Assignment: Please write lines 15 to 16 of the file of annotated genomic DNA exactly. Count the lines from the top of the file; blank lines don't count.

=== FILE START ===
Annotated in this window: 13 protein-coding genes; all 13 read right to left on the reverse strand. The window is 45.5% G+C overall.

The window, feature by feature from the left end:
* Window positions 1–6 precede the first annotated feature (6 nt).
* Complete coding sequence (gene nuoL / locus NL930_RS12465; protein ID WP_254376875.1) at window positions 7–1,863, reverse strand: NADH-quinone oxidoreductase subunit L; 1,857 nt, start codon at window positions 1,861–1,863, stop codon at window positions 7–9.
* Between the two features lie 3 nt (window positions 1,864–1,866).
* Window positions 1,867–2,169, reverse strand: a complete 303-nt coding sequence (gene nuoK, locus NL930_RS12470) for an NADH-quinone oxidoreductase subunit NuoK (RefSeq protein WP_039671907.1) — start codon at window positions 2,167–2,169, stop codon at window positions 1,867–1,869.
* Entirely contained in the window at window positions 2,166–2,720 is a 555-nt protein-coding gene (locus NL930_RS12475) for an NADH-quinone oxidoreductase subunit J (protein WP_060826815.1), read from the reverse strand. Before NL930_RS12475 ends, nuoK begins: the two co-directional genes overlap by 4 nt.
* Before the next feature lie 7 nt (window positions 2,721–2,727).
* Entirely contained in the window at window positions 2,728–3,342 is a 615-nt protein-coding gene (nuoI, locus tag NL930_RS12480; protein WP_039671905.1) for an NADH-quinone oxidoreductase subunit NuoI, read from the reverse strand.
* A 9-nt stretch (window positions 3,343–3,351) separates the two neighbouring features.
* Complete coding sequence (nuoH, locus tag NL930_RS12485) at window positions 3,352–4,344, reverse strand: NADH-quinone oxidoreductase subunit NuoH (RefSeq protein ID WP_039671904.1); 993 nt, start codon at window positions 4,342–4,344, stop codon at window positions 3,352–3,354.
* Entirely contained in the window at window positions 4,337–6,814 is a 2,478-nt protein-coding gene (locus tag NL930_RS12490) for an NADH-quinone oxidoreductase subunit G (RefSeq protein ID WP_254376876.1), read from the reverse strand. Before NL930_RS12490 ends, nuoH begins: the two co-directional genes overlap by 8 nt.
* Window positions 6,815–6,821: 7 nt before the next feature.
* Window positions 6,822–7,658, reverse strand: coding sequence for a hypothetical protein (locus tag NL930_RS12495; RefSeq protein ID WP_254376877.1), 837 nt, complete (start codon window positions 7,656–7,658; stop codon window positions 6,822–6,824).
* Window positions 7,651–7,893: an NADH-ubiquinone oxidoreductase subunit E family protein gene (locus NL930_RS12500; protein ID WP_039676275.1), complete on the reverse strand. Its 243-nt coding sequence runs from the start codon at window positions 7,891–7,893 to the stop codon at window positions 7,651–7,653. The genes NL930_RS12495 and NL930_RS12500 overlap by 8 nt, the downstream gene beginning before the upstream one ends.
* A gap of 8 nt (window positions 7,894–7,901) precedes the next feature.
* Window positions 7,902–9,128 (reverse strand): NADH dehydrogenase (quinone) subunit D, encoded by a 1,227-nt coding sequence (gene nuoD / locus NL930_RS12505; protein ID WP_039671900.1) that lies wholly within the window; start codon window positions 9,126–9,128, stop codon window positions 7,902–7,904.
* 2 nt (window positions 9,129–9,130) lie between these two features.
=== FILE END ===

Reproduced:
* Window positions 7,651–7,893: an NADH-ubiquinone oxidoreductase subunit E family protein gene (locus NL930_RS12500; protein ID WP_039676275.1), complete on the reverse strand. Its 243-nt coding sequence runs from the start codon at window positions 7,891–7,893 to the stop codon at window positions 7,651–7,653. The genes NL930_RS12495 and NL930_RS12500 overlap by 8 nt, the downstream gene beginning before the upstream one ends.
* A gap of 8 nt (window positions 7,894–7,901) precedes the next feature.